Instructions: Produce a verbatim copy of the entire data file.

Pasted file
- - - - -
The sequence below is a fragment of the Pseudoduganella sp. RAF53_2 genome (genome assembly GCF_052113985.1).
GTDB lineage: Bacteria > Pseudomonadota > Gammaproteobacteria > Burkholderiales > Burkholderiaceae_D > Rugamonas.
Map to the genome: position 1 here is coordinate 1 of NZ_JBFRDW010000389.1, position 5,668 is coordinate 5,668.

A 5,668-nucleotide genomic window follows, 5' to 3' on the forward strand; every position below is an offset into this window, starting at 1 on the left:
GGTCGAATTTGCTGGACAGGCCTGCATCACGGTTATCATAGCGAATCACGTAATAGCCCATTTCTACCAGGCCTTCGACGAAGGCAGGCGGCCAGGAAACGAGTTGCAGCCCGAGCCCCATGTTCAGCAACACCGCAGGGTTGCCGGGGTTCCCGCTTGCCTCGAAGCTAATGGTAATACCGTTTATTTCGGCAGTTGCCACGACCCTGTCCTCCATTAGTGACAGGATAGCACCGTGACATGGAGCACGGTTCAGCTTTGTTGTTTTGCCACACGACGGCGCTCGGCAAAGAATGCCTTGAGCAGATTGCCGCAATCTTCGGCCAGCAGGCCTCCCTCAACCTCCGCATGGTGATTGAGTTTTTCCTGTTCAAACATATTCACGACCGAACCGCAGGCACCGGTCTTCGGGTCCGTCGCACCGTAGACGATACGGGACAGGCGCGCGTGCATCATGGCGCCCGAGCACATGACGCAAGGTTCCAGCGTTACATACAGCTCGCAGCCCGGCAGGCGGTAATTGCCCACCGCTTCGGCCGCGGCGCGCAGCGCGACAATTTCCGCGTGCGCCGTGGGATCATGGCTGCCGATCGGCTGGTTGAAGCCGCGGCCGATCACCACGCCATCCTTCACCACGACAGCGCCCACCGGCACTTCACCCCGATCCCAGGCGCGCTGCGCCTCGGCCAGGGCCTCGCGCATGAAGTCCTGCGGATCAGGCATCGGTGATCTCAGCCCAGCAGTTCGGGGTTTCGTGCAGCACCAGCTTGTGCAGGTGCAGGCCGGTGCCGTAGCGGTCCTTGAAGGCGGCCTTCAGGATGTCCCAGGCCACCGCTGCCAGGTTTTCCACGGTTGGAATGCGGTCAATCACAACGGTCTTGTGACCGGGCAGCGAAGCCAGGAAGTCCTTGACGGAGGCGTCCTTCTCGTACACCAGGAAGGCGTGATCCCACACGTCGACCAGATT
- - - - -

The sequence below is a fragment of the Pseudoduganella sp. RAF53_2 genome (genome assembly GCF_052113985.1).
GTDB lineage: Bacteria > Pseudomonadota > Gammaproteobacteria > Burkholderiales > Burkholderiaceae_D > Rugamonas.
Map to the genome: position 1 here is coordinate 1 of NZ_JBFRDW010000389.1, position 5,668 is coordinate 5,668.

A 5,668-nucleotide genomic window follows, 5' to 3' on the forward strand; every position below is an offset into this window, starting at 1 on the left:
GGTCGAATTTGCTGGACAGGCCTGCATCACGGTTATCATAGCGAATCACGTAATAGCCCATTTCTACCAGGCCTTCGACGAAGGCAGGCGGCCAGGAAACGAGTTGCAGCCCGAGCCCCATGTTCAGCAACACCGCAGGGTTGCCGGGGTTCCCGCTTGCCTCGAAGCTAATGGTAATACCGTTTATTTCGGCAGTTGCCACGACCCTGTCCTCCATTAGTGACAGGATAGCACCGTGACATGGAGCACGGTTCAGCTTTGTTGTTTTGCCACACGACGGCGCTCGGCAAAGAATGCCTTGAGCAGATTGCCGCAATCTTCGGCCAGCAGGCCTCCCTCAACCTCCGCATGGTGATTGAGTTTTTCCTGTTCAAACATATTCACGACCGAACCGCAGGCACCGGTCTTCGGGTCCGTCGCACCGTAGACGATACGGGACAGGCGCGCGTGCATCATGGCGCCCGAGCACATGACGCAAGGTTCCAGCGTTACATACAGCTCGCAGCCCGGCAGGCGGTAATTGCCCACCGCTTCGGCCGCGGCGCGCAGCGCGACAATTTCCGCGTGCGCCGTGGGATCATGGCTGCCGATCGGCTGGTTGAAGCCGCGGCCGATCACCACGCCATCCTTCACCACGACAGCGCCCACCGGCACTTCACCCCGATCCCAGGCGCGCTGCGCCTCGGCCAGGGCCTCGCGCATGAAGTCCTGCGGATCAGGCATCGGTGATCTCAGCCCAGCAGTTCGGGGTTTCGTGCAGCACCAGCTTGTGCAGGTGCAGGCCGGTGCCGTAGCGGTCCTTGAAGGCGGCCTTCAGGATGTCCCAGGCCACCGCTGCCAGGTTTTCCACGGTTGGAATGCGGTCAATCACAACGGTCTTGTGACCGGGCAGCGAAGCCAGGAAGTCCTTGACGGAGGCGTCCTTCTCGTACACCAGGAAGGCGTGATCCCACACGTCGACCAGATT